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Demystifying B2B vs. B2C Product Management

By Ravikiran Papthimar – Product Leadership at Candela Labs

As product managers, it is paramount for you to understand the difference between B2C (Business to Customer) and B2B (Business to Business) product management. Both types of product management involve the creation and delivery of products, but their individual approach to the product development process and the challenges that come with it can differ significantly. 

Here, we will be demystifying the differences between B2B and B2C product management.

Key Takeaways:

  • B2C kind of products are those that have a lot more experimentation and a wider customer base. B2B products have less scope of experimentation and a smaller customer base.
  • In B2C companies, most of the requests that product managers are given are mostly wishes of the customers. But in a B2B kind of setup, these requests usually come with expectations and demands.
  • B2C industries are fast-paced and ad hoc driven whereas B2B industries are slow-paced and require very less updates on the product.
In this article
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    Experimentation vs Expertise

    B2C kind of products are those that have a lot more experimentation. As B2C product managers, you will take data from customers from different industries and you need to do a lot of experiments and testing. Sometimes it will work, sometimes it will not work. B2C setup allows product managers to take risks and try out new ideas because they have a large audience to get their product feedback from.

    On the other hand, in a B2B kind of setup,  you are developing products for enterprises. Hence, you don’t get as wide a customer base as you get in a B2C setup. Experimentation is a lot more constrained. Getting data for a good customer base is itself a challenge. You can’t launch something and then say that you are testing it. The customers will not take your product then. So B2B product managers should attain a certain level of expertise regarding their target industry. You cannot just build any hypothesis. It has to be targeted for that industry or line of business.

    Customer Requests and Expectations

    In B2C product management, there is a large customer base. And most of the requests that product managers are given in those kinds of cases are mostly wishes. But in a B2B kind of setup, these requests usually come with expectations and demands you cannot say no to. Depending on the type of product that you have, most of the B2C companies involve a lot of enhancements and evolutions which are happening. Every day you get a new update. But in B2B products these are very limited. Usually, you have an update once in 6 months once or a year post-release of the product.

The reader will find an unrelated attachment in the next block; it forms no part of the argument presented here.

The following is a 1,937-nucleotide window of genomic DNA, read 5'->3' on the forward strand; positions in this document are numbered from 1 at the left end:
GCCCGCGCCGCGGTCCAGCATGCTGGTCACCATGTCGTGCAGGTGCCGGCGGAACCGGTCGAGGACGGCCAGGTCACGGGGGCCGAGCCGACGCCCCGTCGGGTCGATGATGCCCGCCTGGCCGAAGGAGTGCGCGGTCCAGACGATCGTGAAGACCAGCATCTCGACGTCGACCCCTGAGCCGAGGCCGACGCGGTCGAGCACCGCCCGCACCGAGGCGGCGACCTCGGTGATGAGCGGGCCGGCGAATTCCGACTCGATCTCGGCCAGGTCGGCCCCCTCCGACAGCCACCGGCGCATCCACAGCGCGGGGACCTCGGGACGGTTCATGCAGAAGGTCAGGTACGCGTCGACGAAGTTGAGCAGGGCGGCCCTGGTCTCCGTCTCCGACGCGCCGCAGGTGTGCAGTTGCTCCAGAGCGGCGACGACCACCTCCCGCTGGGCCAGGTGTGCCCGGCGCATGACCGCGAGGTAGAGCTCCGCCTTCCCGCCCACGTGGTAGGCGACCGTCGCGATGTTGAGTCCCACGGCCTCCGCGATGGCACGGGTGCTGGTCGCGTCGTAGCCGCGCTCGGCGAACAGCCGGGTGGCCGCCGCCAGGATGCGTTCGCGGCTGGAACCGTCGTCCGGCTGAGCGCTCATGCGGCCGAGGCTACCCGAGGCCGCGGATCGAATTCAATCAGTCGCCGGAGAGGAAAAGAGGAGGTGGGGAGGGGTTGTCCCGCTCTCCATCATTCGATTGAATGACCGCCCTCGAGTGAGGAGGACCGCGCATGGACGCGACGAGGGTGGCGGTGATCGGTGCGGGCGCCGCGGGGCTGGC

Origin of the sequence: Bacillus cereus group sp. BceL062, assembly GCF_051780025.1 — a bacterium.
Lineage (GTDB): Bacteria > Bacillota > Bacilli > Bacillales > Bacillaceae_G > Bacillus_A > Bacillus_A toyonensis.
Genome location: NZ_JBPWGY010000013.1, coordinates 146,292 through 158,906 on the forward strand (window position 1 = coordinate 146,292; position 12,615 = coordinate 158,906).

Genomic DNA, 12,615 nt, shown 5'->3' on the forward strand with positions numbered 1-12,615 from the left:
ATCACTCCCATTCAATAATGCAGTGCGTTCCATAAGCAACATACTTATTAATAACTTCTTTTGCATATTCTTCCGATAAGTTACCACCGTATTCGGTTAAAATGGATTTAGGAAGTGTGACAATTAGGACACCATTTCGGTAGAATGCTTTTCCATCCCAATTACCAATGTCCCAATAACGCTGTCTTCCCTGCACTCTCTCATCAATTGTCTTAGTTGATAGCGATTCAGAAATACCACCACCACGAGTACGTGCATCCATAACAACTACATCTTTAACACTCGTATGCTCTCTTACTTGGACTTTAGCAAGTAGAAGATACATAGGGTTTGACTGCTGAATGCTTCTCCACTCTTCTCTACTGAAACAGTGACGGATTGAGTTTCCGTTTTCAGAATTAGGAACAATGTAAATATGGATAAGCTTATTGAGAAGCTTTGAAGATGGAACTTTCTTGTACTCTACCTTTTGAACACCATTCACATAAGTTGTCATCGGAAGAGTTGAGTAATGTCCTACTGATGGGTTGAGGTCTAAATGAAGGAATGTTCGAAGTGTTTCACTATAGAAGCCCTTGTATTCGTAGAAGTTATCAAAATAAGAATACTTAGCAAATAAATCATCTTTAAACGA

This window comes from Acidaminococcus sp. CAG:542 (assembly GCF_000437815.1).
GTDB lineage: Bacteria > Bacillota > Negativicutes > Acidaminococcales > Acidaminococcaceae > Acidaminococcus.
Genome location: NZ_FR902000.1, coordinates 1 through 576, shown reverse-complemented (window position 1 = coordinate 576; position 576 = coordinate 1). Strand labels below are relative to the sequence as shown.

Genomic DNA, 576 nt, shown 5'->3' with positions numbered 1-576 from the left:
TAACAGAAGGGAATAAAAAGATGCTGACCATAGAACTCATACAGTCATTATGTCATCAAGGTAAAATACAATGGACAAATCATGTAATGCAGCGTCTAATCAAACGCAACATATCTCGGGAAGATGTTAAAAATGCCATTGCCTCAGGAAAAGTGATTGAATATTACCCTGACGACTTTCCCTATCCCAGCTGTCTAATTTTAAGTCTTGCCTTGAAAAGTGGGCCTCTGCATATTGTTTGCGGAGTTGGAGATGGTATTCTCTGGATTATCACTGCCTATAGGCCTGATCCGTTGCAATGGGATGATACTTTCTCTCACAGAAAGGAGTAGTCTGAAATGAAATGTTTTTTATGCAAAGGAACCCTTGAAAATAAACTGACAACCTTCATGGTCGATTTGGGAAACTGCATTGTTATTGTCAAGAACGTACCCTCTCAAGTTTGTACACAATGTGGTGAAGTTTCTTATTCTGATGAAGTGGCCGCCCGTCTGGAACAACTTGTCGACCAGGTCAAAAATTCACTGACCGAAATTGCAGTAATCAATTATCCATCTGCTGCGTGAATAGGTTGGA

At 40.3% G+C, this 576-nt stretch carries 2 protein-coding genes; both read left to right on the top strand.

Adaptation to Industry Dynamics

    It is important to know the differences between B2C and B2B companies because depending on what type of product you are interested in, you have to choose that industry well. If you are very good at B2B product management, and go to B2C, you might find B2C companies full of adhoc or dynamic updates. Whereas if you are used to a lot of fast-paced product life cycle and dynamic experimentation and if you come to a B2B product industry you will feel very constrained and you will not be able to deliver it. 

    Ultimately, to ensure success in product management, product managers should be well aware of the unique challenges that come with both B2C and B2B product management. They should be able to tailor their approach to meet the needs of their target audience and deliver value that aligns with their business objectives.

    Frequently Asked Questions

    B2B product managers have a lot less scope of experimentation in their products as compared to B2C product managers. Customer base is much larger in B2C industries as compared to B2B industries. B2C industries are fast-paced and need constant ad hoc activities but B2B industries are slow-paced and need very less updates in their products.

    B2C product managers rely a lot on experimentation, and data analysis to meet the demands of their very wide customer base. They do not prefer using industry knowledge in their product development process. They come up with constant updates for their products, depending on the feedback of their customers.

    In B2C product management, customer requests often resemble wishes rather than demands. While there may be pressure to meet consumer expectations, there’s generally more flexibility in prioritizing features and enhancements. But in a B2B kind of setup these requests usually come with expectations and demands you cannot say no to.

    About the Author: 

    Ravikiran Papthimar – Product Leadership at Candela Labs

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